ID 9786
File
Authors
Kuwabara, Yuki Division of Environmental and Preventive Medicine, Faculty of Medicine, Tottori University Researchers DB
Kinjo, Aya Division of Environmental and Preventive Medicine, Faculty of Medicine, Tottori University Researchers DB KAKEN
Fuji, Maya Division of Environmental and Preventive Medicine, Faculty of Medicine, Tottori University
Imamoto, Aya Division of Environmental and Preventive Medicine, Faculty of Medicine, Tottori University Researchers DB
Osaki, Yoneatsu Division of Environmental and Preventive Medicine, Faculty of Medicine, Tottori University Researchers DB KAKEN
McNeill, Ann National Addiction Centre, Institute of Psychiatry, Psychology & Neuroscience (IoPPN), King’s College London
Beckley-Hoelscher, Nicholas School of Population Health and Environmental Sciences, King’s College London
Keywords
cigarette smoking
e-cigarettes
tobacco use
adolescents
smoking
heat-not-burn tobacco
heated tobacco product
Japan
tobacco control policies
WHO Framework Convention on Tobacco Control (FCTC)
noncombustible tobacco / nicotine products
harm reduction
Abstract
The impact of heated-tobacco-products (HTPs) and electronic cigarettes (e-cigarettes) on youth is a controversial public health issue, as it is unknown whether alternative products result in more youth using such products or smoking. In Japan, e-cigarettes with nicotine are prohibited, but e-cigarettes without nicotine are available. HTPs are marketed as tobacco products. Within this unique context, we aimed to compare any conventional cigarette smokers (including those who also used alternative products) with exclusive users of alternative products and examine factors relating to their use in Japan. In 2017, 22,275 students in grades 7–9 (age 12–15) and 42,142 in grades 10–12 (age 15–18) nationwide were surveyed. Overall, 1.8% were current users of any of the three products over the last month. Multivariable analysis revealed that risk factors for alternative product use were the same as those for cigarette use. Among all users, exclusive new product users were more likely to participate in club activities and intend to continue to higher education; any conventional cigarette users (including those who also used alternative products) were more likely to be exposed to secondhand smoke at home and to drink alcohol. Reducing adult smoking and disseminating health education remain relevant as strategies for preventing adolescents’ future tobacco use.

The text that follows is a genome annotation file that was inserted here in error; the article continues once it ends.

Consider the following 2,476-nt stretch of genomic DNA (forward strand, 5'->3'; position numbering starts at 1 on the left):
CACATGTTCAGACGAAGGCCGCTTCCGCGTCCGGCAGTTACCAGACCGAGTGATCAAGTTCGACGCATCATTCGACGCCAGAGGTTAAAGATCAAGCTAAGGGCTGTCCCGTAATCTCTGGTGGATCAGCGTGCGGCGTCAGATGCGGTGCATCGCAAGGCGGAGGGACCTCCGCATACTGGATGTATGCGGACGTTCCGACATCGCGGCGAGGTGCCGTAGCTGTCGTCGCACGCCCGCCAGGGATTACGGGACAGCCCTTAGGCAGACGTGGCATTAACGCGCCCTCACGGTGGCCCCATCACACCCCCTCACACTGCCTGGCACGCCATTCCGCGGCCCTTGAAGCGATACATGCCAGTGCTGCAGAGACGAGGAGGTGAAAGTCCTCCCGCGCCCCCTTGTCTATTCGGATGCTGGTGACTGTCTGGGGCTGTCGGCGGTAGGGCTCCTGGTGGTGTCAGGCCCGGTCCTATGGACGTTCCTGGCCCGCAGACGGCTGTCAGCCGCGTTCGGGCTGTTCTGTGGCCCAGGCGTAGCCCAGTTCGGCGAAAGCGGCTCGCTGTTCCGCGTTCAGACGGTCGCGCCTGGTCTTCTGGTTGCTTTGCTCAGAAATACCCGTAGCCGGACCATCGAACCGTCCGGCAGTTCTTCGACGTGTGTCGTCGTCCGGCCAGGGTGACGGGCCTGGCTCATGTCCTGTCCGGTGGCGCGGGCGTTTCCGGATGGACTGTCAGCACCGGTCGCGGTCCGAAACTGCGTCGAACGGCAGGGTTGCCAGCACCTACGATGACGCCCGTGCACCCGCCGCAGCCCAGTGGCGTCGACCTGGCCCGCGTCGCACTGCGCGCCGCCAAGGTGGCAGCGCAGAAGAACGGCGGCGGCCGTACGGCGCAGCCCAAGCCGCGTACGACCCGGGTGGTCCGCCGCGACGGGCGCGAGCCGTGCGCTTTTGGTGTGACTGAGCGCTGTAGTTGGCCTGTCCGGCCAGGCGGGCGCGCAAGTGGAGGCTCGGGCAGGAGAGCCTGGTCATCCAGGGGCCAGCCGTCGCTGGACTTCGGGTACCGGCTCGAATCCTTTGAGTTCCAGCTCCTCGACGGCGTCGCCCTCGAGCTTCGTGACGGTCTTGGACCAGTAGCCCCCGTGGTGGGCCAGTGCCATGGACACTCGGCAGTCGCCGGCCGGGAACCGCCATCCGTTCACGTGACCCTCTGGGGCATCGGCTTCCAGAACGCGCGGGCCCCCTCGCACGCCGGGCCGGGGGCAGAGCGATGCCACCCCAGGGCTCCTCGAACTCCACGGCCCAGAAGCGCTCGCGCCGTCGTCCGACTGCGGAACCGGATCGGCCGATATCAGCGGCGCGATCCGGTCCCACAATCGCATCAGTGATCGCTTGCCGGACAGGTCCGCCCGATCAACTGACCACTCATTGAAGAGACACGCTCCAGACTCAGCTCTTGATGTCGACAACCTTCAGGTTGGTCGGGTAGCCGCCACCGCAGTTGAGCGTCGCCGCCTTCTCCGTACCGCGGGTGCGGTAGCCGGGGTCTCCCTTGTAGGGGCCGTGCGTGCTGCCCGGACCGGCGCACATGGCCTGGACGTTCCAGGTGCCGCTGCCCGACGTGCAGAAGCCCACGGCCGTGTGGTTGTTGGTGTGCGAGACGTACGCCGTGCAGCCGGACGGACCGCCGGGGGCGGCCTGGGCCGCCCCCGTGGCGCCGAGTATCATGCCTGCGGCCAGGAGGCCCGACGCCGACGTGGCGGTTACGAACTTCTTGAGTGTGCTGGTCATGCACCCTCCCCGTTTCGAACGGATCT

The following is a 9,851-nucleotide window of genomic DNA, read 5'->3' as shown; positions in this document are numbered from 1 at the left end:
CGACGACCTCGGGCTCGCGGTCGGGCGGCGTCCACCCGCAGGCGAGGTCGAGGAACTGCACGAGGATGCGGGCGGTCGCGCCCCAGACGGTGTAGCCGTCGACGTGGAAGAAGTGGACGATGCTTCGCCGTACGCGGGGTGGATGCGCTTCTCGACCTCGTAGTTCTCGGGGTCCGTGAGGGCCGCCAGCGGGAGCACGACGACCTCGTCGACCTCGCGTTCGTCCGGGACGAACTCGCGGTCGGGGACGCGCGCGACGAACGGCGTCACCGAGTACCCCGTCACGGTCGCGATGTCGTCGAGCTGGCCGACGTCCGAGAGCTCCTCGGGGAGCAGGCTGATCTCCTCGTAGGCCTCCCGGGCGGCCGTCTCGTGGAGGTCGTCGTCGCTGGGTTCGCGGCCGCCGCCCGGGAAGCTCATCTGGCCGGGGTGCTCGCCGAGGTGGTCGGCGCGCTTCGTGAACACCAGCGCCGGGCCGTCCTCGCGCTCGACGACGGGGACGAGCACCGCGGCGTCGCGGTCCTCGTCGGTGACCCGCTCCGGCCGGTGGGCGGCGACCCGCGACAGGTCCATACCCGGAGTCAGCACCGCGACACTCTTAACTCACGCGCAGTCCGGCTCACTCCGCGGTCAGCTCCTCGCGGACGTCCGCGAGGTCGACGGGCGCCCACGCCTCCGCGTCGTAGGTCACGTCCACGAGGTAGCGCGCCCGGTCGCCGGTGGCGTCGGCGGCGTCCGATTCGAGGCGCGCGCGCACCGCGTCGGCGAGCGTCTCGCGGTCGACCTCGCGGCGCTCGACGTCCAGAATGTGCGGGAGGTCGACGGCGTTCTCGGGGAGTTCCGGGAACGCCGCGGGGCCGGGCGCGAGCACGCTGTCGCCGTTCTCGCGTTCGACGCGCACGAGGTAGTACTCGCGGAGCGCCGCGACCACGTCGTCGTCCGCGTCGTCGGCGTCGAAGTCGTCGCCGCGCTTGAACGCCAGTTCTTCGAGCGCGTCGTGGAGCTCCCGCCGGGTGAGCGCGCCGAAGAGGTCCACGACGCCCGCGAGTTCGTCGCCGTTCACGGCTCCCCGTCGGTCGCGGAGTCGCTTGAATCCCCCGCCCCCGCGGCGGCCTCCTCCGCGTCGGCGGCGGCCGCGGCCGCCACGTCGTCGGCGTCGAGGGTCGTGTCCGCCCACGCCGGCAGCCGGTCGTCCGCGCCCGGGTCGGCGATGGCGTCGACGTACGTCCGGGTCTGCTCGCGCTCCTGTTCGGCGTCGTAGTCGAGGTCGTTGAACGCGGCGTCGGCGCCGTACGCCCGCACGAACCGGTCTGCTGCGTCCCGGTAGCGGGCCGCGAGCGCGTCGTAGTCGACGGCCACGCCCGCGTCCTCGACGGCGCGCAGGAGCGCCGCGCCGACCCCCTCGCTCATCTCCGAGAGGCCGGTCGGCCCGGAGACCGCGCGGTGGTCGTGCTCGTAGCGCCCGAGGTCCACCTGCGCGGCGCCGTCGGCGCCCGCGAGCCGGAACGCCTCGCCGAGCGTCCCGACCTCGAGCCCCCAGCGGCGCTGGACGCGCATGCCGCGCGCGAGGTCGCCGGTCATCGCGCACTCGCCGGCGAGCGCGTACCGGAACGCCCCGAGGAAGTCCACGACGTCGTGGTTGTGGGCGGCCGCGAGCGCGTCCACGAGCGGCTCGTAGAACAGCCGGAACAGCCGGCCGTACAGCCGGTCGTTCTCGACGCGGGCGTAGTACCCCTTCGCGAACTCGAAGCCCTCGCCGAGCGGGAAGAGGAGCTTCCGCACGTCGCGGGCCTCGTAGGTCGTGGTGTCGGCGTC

Publisher
MDPI
Content Type
Journal Article
Link
EISSN
16604601
Journal Title
INTERNATIONAL JOURNAL OF ENVIRONMENTAL RESEARCH AND PUBLIC HEALTH
Current Journal Title
INTERNATIONAL JOURNAL OF ENVIRONMENTAL RESEARCH AND PUBLIC HEALTH
Volume
17
Issue
9
Published Date
2020-05
Publisher-DOI
Text Version
Publisher
Rights
© 2020 by the authors. Licensee MDPI, Basel, Switzerland. This article is an open access article distributed under the terms and conditions of the Creative Commons Attribution (CC BY) license (http://creativecommons.org/licenses/by/4.0/).
Citation
Kuwabara Yuki, Kinjo Aya, Fujii Maya, et al. Comparing Factors Related to Any Conventional Cigarette Smokers, Exclusive New Alternative Product Users, and Non-Users among Japanese Youth: A Nationwide Survey. INTERNATIONAL JOURNAL OF ENVIRONMENTAL RESEARCH AND PUBLIC HEALTH. 2020. 17(9). doi:10.3390/ijerph17093128
Department
Faculty of Medicine/Graduate School of Medical Sciences/University Hospital
Language
English
Web of Science Key ut
WOS:000535745400152